[whatwg] Re: Cross Domain Policies
malcolm-what at farside.org.uk
Tue Jul 27 03:57:14 PDT 2004
Jim Ley writes:
> Most programming toolkits aren't run in a browser! This _DOES_ make
> Mozilla SOAP in secure, I have SOAP services running on this intranet
> which are protected purely by the fact they're behind the firewall,
> any machine here can access them, those outside cannot - However,
> www.anydomain.org can use them easily, if someone happens to drop an
> XML file in the root.
Sorry, but I don't see a problem here.
You have an internal webserver that contains important data, and accepts
SOAP calls; let's call it important.example.com. That server doesn't require
authentication, but that's ok, because you trust all your users.
Your browser is capable of making scripted SOAP calls. It's also capable of
downloading scripts from the internet. You don't want your browser to make
calls on your behalf using 'untrusted' scripts, but it's ok for it to make
calls using 'trusted' scripts.
There's no way to determine 'trusted' from 'untrusted' automatically, for
all organisations, since the degree of 'trust' may be different for each
service and organisation. For example, internal-phonebook.example.com may
trust any scripts downloaded from *.example.com, while important.example.com
may not trust scripts downloaded from anywhere else. Particularly (for this
example), it doesn't trust www.anydomain.com.
Note that this issue of 'trust' is only really relevant in an intranet
scenario, where you can trust your users; in the internet at large, a SOAP
service has to contend with malicious clients, so the server (and not the
client) must handle access control if necessary.
Mozilla's current implementation (ignoring some unimportant details) means
that scripts downloaded from important.example.com are the only ones that
can access SOAP services on that server.
If the server operator then decides that scripts at important-2.example.com
can also be trusted, they can create a file at
http://important.example.com/web-scripts-access.xml that contains a record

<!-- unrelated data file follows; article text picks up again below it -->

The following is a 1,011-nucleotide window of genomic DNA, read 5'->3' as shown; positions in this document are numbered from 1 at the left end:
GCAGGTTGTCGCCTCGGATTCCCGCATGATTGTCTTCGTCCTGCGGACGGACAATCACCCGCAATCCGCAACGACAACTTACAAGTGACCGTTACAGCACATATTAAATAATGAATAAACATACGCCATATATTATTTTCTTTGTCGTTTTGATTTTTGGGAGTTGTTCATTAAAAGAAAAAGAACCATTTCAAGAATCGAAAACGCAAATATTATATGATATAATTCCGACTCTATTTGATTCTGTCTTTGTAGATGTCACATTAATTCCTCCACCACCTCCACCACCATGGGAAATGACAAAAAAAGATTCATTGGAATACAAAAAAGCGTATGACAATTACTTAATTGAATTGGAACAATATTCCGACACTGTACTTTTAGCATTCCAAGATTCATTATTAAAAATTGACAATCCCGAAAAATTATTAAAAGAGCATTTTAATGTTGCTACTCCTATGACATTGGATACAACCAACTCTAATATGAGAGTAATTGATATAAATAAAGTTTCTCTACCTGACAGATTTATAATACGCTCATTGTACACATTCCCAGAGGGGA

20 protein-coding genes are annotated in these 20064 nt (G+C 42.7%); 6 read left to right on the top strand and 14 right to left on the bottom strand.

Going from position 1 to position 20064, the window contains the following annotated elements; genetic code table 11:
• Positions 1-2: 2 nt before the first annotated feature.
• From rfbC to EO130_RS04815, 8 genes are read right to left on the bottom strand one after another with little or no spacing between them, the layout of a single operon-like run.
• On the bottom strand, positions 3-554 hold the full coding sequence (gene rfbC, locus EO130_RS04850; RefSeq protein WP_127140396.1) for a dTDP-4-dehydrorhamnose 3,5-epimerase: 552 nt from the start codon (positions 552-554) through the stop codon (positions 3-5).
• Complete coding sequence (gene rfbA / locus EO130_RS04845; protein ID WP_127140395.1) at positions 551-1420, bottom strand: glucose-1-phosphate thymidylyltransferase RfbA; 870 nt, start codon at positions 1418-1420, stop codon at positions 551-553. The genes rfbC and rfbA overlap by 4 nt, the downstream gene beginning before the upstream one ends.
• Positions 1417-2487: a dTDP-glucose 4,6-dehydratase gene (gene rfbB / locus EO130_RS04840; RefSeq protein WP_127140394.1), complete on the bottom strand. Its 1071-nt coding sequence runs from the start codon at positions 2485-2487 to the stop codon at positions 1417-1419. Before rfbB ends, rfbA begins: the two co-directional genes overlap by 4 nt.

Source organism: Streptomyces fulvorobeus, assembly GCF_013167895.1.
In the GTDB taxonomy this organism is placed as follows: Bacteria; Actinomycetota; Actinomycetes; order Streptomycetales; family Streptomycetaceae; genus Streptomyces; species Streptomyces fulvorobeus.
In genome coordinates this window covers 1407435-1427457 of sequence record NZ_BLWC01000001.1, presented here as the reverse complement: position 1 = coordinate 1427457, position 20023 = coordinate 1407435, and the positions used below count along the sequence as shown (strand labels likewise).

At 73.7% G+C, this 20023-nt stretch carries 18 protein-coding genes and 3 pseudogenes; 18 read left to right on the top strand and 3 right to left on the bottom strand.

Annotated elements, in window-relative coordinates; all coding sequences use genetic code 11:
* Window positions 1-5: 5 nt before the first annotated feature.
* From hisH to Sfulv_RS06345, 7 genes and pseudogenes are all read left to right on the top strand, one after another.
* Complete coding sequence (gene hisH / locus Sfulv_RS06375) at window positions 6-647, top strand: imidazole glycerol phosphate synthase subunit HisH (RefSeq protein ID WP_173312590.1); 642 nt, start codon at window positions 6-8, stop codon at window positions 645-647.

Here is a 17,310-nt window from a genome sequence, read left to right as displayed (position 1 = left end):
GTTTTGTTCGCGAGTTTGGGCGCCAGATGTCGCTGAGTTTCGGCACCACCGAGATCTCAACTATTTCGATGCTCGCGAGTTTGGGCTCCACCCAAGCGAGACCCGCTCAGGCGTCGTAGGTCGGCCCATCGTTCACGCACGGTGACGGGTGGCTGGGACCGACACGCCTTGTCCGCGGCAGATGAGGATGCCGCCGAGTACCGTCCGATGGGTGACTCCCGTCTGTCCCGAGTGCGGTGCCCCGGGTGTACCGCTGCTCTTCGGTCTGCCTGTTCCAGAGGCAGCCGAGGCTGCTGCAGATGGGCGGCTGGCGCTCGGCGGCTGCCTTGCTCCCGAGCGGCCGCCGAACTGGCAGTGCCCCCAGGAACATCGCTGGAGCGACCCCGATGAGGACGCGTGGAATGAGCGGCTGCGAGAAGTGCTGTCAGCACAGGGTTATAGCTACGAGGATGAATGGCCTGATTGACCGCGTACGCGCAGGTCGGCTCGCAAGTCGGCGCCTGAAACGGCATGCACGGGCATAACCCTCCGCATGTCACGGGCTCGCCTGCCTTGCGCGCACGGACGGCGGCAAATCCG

for important-2.example.com. The server operator is the one who manages the
data; they also get to set the policy.
When any script attempts to make a SOAP call to important.example.com, the
XML file will be downloaded by the client. If the file doesn't exist, or if
the script's origin does not appear in the file (and the service isn't
marked as public in the file), then the SOAP call is prohibited. [The design
also allows for delegation, but I'm ignoring that for now.]
Incidentally, if (for example) Google decided to allow any script to make
SOAP calls to api.google.com, they could carry out the same procedure and
mark the service as public.
I don't understand what your objection is to this design. It allows the
server operator to decide which scripts can be trusted to make SOAP calls to
their service. The server operator, and not the user, is the one who gets to
set the policy, and is also the person responsible for securing the data.
The only feasible attack that I can see would be if www.anydomain.com could
persuade the server operator to permit access from their domain, either
explicitly, or by marking the service as public. However, the server
operator effectively controls all the data on the server anyway (even in an
ASP scenario), so I don't see that this makes that hole any larger. That
would be like arguing that Apache's httpd.conf file allows the administrator
to disable .htpasswd checks sitewide. Sure, it does, but why does that give
you a realistic attack?
Do you have a better idea that still permits public (or semi-public) SOAP
services? After all, we don't restrict scripts from POSTing to different
domains, which is, essentially, the same thing.
Now, I do have *some* reservations about this design:
* It pollutes the URI space, which should be completely under the control of
the server operator. This is essentially the TAG issue that I originally
* It allows the server operator to permit access to all services held on
their server (with no override possible). This assumes that the server
operator is the stakeholder, which may not be the case. However, as
mentioned above, the server operator *does* have effective control over all
services running on their server, so this should not introduce any *new*
I also have some issues with the Mozilla implementation:
* It allows a preference to be set that can be used to mark any service as
public. I'm sure that this is significantly faster in an intranet setup with
mass-deployed clients, since it removes the requirement for all users to
check the permissions file on the server. However, as an attacker, I now
only need to control that pref value on one intranet client machine in order
to be able to access any intranet service.
* As you pointed out, it doesn't appear to be possible to disable this model
and revert to just using the same-origin check. I would have thought that it
would be prudent to allow this, if only so that we can switch it off for a
security fire-drill. Fortunately, this doesn't look like it would be too
hard to implement. Doron, what do you think? Would this be worthwhile?
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